Agencies pool with TREC for safer protected bike lane intersections

Cars turn across a protected bike lane in an intersection in Chicago. A new TREC project will provide guidance at intersections for protected bike lanes.

Protected bicycle lanes have gained popularity as a safer way to get more people cycling. Earlier research from the Transportation Research and Education Center, TREC, at Portland State University showed that people feel safer in lanes with a physical barrier between bicycle and motor vehicle traffic.

The research hadn’t closely studied the intersections, where the barriers—and the protection they offer—go away. With little research guidance, agencies across the country could face the prospect of using untested approaches or avoiding protected lanes altogether.

TREC, through its National Institute for Transportation and Communities pooled-fund program, is now addressing intersections for protected lanes. The program lets agencies and interested partners invest small amounts to join research with a national impact. For this project, 11 partners each put $5,000 to $50,000 toward the $250,000 cost.

The project will help agencies decide which intersection treatments to use in which cases, and what elements each should include. Toole Design Group will work with the Portland State research team to tailor the results to practitioners.
“Right now, it’s based on their judgment,” said Christopher Monsere of Portland State University, the project’s lead researcher. “We’d like to provide them a little better guidance based on data.” The Portland State team also includes Jennifer Dill and Nathan McNeil.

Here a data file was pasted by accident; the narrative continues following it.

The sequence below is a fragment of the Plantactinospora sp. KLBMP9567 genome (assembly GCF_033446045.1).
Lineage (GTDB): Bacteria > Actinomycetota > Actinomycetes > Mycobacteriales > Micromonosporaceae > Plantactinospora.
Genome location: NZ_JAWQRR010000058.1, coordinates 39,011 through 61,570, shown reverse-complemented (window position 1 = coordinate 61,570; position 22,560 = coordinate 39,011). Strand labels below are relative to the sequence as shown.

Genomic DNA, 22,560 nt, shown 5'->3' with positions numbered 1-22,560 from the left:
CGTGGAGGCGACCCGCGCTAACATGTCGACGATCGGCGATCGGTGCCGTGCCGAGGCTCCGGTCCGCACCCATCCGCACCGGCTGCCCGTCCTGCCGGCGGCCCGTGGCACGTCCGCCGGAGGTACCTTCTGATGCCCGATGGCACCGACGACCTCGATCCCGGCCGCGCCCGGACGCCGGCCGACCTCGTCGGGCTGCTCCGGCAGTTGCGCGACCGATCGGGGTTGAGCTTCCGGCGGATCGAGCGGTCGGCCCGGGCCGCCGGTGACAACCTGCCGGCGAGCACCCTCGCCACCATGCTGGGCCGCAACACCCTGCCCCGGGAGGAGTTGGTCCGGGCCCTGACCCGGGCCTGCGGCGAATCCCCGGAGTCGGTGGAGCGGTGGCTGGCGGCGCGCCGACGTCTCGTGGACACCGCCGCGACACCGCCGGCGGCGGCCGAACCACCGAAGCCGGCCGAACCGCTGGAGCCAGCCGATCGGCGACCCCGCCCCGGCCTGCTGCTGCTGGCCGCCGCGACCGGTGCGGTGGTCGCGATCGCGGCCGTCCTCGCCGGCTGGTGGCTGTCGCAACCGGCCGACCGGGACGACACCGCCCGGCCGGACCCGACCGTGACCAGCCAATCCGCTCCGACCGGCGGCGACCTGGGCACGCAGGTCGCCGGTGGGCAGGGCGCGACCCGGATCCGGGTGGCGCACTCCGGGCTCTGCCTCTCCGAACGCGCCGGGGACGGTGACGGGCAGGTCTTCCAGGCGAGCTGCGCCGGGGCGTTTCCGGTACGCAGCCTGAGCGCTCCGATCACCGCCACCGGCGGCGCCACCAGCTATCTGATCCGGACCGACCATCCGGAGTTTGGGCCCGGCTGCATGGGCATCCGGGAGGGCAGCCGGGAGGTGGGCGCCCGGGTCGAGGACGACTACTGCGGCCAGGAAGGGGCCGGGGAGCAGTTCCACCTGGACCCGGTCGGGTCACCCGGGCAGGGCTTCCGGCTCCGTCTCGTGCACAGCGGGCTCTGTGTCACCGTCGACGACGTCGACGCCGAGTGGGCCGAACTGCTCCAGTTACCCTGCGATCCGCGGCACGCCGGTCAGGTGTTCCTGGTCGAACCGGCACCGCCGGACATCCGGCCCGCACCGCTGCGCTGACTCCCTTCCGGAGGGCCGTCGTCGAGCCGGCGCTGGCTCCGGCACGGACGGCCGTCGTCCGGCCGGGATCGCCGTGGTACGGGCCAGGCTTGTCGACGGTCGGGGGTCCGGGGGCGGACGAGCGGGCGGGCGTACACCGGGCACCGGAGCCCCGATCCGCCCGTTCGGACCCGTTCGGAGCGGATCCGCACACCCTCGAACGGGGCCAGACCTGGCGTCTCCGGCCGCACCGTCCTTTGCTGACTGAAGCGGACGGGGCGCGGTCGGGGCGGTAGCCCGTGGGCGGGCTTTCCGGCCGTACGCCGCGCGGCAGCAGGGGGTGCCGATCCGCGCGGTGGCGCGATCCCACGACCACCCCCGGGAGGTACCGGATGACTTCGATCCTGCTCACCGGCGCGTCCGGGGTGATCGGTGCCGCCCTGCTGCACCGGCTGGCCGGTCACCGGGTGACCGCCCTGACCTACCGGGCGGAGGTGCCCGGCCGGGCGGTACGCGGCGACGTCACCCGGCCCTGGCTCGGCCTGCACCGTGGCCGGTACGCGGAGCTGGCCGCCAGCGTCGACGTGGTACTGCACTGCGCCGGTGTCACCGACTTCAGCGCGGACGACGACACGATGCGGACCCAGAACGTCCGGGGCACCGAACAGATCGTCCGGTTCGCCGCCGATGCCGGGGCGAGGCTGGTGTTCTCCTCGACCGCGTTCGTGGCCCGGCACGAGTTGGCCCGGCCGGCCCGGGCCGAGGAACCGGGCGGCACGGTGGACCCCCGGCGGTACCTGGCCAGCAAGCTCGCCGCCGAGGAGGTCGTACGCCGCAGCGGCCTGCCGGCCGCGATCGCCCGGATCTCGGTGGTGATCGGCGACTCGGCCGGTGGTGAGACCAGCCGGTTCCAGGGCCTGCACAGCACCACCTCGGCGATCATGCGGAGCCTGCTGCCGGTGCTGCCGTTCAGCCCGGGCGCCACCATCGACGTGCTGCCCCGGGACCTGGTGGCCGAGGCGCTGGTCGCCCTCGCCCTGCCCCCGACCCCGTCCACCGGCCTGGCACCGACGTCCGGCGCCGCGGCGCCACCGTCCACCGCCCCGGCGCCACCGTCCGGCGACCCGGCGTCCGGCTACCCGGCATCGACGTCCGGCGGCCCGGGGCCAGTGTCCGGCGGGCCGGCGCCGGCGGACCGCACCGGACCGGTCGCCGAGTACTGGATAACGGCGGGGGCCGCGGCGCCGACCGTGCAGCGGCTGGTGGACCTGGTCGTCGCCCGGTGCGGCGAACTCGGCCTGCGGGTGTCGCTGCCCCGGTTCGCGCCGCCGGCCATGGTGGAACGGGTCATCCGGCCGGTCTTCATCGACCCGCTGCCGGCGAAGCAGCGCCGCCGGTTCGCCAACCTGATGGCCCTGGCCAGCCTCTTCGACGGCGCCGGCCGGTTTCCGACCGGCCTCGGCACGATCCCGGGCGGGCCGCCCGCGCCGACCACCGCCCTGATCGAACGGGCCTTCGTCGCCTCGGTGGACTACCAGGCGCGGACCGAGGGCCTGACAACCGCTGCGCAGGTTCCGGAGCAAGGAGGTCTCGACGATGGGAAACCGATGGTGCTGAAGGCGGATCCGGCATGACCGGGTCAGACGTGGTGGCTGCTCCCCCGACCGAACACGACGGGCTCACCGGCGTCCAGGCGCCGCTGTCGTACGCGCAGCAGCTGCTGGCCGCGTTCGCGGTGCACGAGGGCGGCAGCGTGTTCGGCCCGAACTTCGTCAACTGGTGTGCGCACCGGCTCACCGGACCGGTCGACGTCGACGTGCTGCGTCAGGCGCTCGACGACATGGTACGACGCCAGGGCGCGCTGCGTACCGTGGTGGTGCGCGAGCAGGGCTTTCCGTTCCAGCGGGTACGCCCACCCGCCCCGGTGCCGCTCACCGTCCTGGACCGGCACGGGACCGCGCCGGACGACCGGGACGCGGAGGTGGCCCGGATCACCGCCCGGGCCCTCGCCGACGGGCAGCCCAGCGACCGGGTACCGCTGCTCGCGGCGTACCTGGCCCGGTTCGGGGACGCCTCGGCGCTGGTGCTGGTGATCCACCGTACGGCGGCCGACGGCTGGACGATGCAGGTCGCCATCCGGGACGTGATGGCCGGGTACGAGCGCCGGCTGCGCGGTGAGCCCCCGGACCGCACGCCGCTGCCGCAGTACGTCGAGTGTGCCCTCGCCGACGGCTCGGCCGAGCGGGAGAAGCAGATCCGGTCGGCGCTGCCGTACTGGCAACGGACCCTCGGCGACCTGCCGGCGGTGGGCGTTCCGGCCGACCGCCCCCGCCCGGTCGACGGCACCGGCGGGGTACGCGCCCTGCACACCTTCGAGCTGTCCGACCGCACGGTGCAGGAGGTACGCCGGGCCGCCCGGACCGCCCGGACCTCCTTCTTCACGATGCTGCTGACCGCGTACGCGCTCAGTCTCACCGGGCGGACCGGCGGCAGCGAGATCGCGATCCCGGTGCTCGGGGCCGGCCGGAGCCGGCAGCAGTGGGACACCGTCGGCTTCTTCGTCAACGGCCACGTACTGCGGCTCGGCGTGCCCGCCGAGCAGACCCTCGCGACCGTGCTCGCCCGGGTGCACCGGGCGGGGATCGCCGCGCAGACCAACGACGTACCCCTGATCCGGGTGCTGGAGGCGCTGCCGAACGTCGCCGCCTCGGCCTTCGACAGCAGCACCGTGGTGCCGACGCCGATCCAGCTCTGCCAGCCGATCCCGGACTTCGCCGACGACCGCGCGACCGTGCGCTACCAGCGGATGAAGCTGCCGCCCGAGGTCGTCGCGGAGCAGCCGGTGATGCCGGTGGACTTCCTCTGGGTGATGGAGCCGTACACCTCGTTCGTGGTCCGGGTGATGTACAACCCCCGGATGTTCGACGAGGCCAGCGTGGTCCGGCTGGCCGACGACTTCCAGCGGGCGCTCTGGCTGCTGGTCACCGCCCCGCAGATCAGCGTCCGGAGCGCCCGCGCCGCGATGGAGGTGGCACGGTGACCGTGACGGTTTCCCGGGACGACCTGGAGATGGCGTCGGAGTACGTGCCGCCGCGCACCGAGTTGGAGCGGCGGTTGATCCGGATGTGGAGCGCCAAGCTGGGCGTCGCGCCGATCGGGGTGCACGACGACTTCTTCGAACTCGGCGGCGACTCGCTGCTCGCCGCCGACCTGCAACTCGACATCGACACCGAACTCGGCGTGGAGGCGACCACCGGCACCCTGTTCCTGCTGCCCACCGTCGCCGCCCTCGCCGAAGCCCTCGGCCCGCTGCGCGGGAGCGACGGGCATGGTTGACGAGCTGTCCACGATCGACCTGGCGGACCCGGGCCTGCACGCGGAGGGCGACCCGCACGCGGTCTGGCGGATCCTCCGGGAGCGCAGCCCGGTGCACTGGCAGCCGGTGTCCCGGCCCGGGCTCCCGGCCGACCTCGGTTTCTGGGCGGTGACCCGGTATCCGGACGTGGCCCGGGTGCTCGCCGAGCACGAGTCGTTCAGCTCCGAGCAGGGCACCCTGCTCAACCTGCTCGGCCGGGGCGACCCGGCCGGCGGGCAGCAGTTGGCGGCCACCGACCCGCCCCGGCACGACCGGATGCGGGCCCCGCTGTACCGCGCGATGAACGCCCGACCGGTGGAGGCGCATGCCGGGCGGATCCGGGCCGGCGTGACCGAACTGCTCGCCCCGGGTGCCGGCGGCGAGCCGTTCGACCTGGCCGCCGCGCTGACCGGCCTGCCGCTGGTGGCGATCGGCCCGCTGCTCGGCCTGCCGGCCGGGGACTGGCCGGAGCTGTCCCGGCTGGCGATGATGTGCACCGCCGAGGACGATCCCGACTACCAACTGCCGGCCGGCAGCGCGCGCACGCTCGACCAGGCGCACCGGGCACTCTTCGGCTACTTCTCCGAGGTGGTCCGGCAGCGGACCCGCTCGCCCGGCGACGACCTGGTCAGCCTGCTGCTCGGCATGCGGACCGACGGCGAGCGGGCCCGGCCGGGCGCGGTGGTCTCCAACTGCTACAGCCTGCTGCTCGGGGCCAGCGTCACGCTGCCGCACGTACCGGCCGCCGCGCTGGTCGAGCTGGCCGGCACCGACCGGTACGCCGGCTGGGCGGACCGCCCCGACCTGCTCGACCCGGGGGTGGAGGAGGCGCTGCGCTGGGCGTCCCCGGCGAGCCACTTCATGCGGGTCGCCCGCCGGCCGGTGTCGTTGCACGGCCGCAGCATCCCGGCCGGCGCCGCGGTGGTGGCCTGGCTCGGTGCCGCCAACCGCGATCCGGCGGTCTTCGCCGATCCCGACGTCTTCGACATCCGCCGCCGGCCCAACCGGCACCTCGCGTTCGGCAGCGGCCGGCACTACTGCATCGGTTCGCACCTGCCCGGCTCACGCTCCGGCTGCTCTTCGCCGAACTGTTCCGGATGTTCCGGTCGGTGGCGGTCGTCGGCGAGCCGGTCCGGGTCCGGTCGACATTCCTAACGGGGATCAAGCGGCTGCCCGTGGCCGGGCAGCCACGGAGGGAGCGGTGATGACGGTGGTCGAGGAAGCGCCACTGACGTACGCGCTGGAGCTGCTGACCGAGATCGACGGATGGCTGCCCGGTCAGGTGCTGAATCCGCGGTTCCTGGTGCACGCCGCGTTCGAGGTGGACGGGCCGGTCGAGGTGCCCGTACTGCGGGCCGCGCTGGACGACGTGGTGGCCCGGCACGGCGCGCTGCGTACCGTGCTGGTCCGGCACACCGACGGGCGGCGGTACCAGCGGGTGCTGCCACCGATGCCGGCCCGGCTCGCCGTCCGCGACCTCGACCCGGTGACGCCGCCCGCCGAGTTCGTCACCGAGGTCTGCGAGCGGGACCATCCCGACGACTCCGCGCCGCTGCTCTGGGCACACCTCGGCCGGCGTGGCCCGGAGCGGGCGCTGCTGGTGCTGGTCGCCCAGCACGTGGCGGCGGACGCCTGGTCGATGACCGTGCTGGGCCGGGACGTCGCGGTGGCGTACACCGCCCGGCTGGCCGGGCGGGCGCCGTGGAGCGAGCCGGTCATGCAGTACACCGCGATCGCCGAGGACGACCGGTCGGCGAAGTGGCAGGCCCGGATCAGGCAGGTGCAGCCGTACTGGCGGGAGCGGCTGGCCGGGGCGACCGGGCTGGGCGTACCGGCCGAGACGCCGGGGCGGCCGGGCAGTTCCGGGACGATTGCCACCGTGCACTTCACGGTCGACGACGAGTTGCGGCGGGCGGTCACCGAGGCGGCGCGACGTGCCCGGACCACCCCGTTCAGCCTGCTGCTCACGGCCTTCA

Under a policy directive from Transportation Director Leah Treat, Portland Bureau of Transportation has since last fall considered protected bike lanes the default design for bike lanes on busy streets. PBOT Bicycle Coordinator Roger Geller sought out TREC for clear and consistent guidance. “In working with our traffic engineers, we collectively recognized this was a gap in the knowledge and it would be great to figure it out,” he said.

Another partner, Cambridge, Massachusetts, claims the first true cycle track in the U.S. and continues to add protected lanes to various street configurations. Cara Seiderman, the city’s transportation program manager, wants clearer guidance on the safest and most comfortable designs to use with each.

“We’ve been using our best engineering judgment, and the best practices that exist,” Seiderman said. “And we realized that that could be even stronger.”

The project also includes county, regional, transit and nonprofit partners, including the SRAM Cycling Fund, which promotes cycling to a broader audience. “It was a very cost effective way for us to be involved in a big piece of public investment,” said Director Randy Neufeld.

Portland’s regional transit authority, TriMet, is also a partner. Because busy bikeways and frequent bus routes often overlap, planners need to make sure buses can get to stops along protected bike lane intersections, said Jeff Owen, active transportation planner for TriMet. “This is an attempt to make sure we’re part of the conversation,” Owen said.

The project will create a standard tool agencies across the country can use, and may inform influential national design guidebooks. The partners involved show the need for such a project, said Portland’s Geller.

“I’m mostly excited that people from a lot of jurisdictions around the country are contributing,” he said. “It reflects the level of interest and demand for this kind of information.”

Visit the project page, "Contextual Guidance at Intersections for Protected Bike Lanes."

More information on the NITC pooled-fund program is at

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